Power and corruption is one of most important themes of the Animal Farm by George Orwell. One who has power can lose the sense of right and wrong, and it was shown in the novel Animal Farm through the character Napoleon. "Absolute power corrupts those who possess it," was one the most famous quotes of John Dalberg-Acton, 1st Baron Acton (Lord Acton). This quote can be proven by the events throughout history, World War II, literature, "The Hobbit: There and Back Again" and "The Lord of the Rings," and it is also proven by the actions of Napoleon in the allegory Animal Farm. .
A good example of the power corruption would be when Napoleon, who is the leader of Animal/Manor Farm, used his absolute power to break the Seven Commandments in order to justify his wrong actions. Not only did he break the Seven Commandments but he also changed the last four Commandments. One of the most important Commandments was the commandment number 7, "All animals are equal – All animals are equal some are just more equal than others." Napoleon broke all of these rules for his benefit. Since Napoleon has absolute power he knows that he can break the rules, bend (? twist) the truth, and misuse his authority for his personal gain.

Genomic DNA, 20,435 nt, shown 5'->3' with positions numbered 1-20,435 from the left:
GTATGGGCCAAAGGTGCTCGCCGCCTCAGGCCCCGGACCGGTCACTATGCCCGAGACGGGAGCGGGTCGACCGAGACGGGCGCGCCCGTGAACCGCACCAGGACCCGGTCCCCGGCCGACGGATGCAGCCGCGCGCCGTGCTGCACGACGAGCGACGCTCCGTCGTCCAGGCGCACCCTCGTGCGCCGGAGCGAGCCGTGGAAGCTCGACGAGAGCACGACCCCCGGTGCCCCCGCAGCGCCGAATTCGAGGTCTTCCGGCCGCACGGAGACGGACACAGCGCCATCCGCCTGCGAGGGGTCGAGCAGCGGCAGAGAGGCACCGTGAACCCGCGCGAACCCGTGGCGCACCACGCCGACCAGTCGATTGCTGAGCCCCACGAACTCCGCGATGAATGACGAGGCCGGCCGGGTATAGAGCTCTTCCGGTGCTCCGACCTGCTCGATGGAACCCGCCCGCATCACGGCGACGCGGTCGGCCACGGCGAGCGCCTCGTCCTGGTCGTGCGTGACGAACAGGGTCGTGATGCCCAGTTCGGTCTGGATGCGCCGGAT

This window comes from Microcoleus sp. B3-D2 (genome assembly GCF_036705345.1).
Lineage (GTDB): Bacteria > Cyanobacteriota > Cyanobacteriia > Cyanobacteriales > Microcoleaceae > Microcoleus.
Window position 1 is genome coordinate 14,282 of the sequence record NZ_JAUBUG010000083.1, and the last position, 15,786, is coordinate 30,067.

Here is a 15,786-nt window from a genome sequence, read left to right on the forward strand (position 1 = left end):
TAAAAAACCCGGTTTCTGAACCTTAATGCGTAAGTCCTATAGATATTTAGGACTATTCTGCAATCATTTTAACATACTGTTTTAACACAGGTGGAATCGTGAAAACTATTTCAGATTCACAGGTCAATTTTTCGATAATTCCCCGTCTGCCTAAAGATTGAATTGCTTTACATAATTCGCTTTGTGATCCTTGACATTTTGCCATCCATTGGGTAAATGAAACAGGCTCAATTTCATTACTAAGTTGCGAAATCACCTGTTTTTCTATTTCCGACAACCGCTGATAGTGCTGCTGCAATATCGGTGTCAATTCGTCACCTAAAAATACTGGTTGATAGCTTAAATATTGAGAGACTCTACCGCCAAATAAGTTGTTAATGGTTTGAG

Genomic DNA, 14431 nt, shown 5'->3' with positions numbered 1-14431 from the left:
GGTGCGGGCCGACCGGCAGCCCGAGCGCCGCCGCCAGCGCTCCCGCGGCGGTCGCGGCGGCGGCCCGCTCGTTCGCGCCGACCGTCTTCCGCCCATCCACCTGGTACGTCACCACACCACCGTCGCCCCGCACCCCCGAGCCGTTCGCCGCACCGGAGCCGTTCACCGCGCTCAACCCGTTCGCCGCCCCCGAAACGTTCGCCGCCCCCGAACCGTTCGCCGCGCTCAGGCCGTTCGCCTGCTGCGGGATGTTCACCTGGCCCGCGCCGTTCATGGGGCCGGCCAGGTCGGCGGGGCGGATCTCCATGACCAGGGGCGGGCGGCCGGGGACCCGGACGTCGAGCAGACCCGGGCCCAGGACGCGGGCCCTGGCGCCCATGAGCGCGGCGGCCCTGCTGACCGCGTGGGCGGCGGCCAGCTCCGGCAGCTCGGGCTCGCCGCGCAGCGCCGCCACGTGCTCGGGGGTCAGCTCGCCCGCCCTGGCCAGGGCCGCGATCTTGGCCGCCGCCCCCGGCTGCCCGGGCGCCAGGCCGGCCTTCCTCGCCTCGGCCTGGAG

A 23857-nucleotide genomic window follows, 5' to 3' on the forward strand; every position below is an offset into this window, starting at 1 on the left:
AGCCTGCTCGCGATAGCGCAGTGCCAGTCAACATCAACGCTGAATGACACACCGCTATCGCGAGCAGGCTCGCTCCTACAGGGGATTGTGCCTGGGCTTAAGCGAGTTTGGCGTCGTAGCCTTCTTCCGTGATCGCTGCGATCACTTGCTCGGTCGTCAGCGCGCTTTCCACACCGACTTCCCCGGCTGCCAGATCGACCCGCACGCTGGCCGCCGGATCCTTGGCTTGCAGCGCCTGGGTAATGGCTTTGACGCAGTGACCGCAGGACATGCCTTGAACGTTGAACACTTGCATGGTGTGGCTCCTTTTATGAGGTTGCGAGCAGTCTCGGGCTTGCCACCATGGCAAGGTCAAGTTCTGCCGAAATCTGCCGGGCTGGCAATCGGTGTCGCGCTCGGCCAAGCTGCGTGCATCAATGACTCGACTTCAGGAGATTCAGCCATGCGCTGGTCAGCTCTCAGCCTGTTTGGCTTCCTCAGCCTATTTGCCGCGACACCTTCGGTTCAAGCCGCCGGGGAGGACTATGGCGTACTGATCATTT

Another example of power corruption is also shown with the actions of Napoleon, the power-hungry dictator of the Animal Farm. Napoleon uses Squealer to spread the distorted information to (? in order to) influence public opinions. Napoleon tells lies and propaganda against Snowball using Squealer as his propagandist. The propaganda, the lies, and the false information, that were created by Napoleon and announced by Squealer, directly targeted Snowball and shamelessly opposed the truth. For example, Napoleon makes Squealer spread the lies to the other animals of Snowball's false and cunning action during the second war (when Snowball led the animals to drive the humans out for the second time).